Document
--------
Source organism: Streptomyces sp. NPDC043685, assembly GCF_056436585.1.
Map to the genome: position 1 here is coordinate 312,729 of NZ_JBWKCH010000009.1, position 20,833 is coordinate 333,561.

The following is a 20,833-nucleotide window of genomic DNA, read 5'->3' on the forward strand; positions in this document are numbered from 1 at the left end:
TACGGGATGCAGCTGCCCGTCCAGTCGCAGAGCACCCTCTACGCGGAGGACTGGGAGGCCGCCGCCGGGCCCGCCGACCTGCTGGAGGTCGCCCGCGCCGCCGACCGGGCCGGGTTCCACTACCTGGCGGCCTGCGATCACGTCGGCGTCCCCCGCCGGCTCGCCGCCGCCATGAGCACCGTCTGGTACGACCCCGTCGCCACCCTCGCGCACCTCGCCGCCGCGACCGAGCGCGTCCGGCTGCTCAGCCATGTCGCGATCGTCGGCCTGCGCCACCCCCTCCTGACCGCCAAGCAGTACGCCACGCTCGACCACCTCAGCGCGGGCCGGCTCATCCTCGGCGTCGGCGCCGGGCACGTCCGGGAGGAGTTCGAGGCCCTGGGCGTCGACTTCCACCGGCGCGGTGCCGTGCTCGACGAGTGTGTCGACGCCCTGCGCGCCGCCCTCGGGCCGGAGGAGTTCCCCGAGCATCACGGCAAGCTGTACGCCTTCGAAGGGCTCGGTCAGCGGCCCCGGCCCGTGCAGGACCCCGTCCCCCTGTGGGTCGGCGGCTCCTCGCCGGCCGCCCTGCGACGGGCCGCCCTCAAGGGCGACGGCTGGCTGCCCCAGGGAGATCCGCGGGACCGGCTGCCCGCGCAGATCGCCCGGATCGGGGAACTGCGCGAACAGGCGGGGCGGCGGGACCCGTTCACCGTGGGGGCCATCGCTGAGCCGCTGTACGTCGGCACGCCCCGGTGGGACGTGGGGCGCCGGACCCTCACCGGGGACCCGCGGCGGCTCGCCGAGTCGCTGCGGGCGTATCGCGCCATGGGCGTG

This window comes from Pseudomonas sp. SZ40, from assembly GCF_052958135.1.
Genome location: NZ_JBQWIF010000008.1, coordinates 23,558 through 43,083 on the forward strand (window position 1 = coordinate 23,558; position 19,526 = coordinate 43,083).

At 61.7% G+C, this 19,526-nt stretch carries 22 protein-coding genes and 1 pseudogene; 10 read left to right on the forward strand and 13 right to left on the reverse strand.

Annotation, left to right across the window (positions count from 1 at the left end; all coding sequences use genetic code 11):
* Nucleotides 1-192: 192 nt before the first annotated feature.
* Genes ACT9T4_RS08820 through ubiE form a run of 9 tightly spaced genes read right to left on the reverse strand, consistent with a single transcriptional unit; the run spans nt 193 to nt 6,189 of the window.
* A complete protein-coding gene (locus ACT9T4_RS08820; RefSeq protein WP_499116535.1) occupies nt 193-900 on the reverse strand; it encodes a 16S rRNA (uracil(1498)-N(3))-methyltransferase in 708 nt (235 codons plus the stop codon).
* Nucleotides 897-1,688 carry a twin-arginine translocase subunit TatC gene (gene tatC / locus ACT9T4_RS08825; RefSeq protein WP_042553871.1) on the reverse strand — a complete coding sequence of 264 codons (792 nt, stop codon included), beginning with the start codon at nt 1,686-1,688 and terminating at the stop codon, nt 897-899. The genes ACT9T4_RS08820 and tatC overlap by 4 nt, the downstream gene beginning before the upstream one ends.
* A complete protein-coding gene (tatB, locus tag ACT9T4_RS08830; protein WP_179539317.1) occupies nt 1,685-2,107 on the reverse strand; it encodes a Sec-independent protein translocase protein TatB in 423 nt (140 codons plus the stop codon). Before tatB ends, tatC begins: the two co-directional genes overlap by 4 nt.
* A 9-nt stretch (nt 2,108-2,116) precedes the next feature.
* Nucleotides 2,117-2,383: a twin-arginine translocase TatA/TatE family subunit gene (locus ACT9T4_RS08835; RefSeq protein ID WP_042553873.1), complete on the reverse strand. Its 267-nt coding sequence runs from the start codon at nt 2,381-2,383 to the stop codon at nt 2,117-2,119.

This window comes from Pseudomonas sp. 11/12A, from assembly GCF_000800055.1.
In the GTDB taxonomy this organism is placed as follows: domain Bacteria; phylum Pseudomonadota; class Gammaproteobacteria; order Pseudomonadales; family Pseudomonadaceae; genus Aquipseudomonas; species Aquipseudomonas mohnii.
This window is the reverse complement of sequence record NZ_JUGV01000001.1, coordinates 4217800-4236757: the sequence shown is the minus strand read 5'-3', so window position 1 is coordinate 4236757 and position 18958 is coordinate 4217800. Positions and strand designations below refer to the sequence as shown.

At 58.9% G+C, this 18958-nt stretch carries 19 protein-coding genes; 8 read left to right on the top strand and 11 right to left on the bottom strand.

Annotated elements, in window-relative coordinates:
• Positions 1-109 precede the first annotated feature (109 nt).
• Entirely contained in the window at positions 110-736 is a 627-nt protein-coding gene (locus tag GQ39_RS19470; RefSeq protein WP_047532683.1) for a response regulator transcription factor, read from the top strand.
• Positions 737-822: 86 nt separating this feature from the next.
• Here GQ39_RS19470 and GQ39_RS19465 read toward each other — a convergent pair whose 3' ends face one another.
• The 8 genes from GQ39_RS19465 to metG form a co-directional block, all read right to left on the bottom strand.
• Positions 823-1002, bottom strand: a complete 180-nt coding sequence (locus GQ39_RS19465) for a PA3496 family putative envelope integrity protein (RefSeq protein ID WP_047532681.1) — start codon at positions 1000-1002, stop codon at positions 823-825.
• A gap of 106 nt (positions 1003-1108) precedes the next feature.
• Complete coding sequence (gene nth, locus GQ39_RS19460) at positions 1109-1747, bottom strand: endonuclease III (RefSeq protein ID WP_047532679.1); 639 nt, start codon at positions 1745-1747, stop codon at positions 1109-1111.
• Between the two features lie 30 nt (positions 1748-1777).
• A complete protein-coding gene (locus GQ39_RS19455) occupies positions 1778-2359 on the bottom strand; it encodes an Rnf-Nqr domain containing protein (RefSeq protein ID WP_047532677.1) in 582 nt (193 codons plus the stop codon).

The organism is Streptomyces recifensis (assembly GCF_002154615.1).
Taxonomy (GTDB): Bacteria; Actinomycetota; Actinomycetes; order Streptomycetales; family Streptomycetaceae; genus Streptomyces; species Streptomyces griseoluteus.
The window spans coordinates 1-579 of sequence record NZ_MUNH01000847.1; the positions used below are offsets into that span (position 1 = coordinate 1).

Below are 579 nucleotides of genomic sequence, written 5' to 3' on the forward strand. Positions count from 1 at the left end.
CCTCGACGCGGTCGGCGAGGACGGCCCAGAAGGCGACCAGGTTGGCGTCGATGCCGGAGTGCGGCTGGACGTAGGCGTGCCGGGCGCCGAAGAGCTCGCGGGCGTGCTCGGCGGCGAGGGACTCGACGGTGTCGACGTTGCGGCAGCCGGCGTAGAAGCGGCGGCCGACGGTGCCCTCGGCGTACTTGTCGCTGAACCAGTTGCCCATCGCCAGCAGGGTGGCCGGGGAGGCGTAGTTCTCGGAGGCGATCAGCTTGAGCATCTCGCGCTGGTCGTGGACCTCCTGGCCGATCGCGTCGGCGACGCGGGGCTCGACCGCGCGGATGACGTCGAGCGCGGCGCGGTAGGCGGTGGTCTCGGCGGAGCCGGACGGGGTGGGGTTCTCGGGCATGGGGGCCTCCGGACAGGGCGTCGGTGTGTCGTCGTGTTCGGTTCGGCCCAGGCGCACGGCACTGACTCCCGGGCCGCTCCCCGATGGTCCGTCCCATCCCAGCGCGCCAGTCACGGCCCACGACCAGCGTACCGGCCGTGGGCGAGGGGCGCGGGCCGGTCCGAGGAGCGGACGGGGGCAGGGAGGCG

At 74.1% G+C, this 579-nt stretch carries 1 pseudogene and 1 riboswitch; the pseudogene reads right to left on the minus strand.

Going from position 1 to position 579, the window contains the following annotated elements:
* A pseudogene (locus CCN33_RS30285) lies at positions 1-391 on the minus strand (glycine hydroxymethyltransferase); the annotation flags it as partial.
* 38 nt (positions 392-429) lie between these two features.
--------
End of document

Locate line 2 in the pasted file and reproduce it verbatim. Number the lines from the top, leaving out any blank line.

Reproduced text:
Map to the genome: position 1 here is coordinate 312,729 of NZ_JBWKCH010000009.1, position 20,833 is coordinate 333,561.